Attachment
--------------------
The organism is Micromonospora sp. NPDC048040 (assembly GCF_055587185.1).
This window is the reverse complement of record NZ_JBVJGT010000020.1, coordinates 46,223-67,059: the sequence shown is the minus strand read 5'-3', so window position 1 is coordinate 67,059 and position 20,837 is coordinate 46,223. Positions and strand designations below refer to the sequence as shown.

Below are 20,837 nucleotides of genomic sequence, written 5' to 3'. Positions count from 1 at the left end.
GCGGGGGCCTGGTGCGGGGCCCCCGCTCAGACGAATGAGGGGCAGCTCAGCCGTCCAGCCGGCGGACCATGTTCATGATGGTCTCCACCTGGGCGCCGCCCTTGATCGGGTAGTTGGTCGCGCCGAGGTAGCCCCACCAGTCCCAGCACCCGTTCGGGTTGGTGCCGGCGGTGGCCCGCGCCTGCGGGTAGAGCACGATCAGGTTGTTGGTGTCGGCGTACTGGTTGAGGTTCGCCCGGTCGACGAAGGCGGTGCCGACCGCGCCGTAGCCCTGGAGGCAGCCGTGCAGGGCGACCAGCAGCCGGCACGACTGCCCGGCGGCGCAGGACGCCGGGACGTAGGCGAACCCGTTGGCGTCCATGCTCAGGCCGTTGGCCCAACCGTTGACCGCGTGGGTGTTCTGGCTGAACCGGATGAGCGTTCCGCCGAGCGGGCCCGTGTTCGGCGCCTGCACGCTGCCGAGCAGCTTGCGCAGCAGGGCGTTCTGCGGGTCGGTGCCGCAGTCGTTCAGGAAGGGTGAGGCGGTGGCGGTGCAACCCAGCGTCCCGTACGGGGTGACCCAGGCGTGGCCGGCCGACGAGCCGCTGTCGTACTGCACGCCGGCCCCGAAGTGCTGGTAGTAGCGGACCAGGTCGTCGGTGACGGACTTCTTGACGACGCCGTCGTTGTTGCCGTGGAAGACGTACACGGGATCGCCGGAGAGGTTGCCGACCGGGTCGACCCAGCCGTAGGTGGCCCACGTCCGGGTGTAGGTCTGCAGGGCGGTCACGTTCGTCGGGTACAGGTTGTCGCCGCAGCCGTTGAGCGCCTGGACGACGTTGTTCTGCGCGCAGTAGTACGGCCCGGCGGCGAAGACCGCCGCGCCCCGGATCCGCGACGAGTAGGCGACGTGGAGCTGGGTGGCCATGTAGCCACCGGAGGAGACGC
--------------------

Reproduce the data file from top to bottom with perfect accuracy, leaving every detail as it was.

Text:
The organism is Micromonospora sp. NPDC048040 (assembly GCF_055587185.1).
This window is the reverse complement of record NZ_JBVJGT010000020.1, coordinates 46,223-67,059: the sequence shown is the minus strand read 5'-3', so window position 1 is coordinate 67,059 and position 20,837 is coordinate 46,223. Positions and strand designations below refer to the sequence as shown.

Below are 20,837 nucleotides of genomic sequence, written 5' to 3'. Positions count from 1 at the left end.
GCGGGGGCCTGGTGCGGGGCCCCCGCTCAGACGAATGAGGGGCAGCTCAGCCGTCCAGCCGGCGGACCATGTTCATGATGGTCTCCACCTGGGCGCCGCCCTTGATCGGGTAGTTGGTCGCGCCGAGGTAGCCCCACCAGTCCCAGCACCCGTTCGGGTTGGTGCCGGCGGTGGCCCGCGCCTGCGGGTAGAGCACGATCAGGTTGTTGGTGTCGGCGTACTGGTTGAGGTTCGCCCGGTCGACGAAGGCGGTGCCGACCGCGCCGTAGCCCTGGAGGCAGCCGTGCAGGGCGACCAGCAGCCGGCACGACTGCCCGGCGGCGCAGGACGCCGGGACGTAGGCGAACCCGTTGGCGTCCATGCTCAGGCCGTTGGCCCAACCGTTGACCGCGTGGGTGTTCTGGCTGAACCGGATGAGCGTTCCGCCGAGCGGGCCCGTGTTCGGCGCCTGCACGCTGCCGAGCAGCTTGCGCAGCAGGGCGTTCTGCGGGTCGGTGCCGCAGTCGTTCAGGAAGGGTGAGGCGGTGGCGGTGCAACCCAGCGTCCCGTACGGGGTGACCCAGGCGTGGCCGGCCGACGAGCCGCTGTCGTACTGCACGCCGGCCCCGAAGTGCTGGTAGTAGCGGACCAGGTCGTCGGTGACGGACTTCTTGACGACGCCGTCGTTGTTGCCGTGGAAGACGTACACGGGATCGCCGGAGAGGTTGCCGACCGGGTCGACCCAGCCGTAGGTGGCCCACGTCCGGGTGTAGGTCTGCAGGGCGGTCACGTTCGTCGGGTACAGGTTGTCGCCGCAGCCGTTGAGCGCCTGGACGACGTTGTTCTGCGCGCAGTAGTACGGCCCGGCGGCGAAGACCGCCGCGCCCCGGATCCGCGACGAGTAGGCGACGTGGAGCTGGGTGGCCATGTAGCCACCGGAGGAGACGC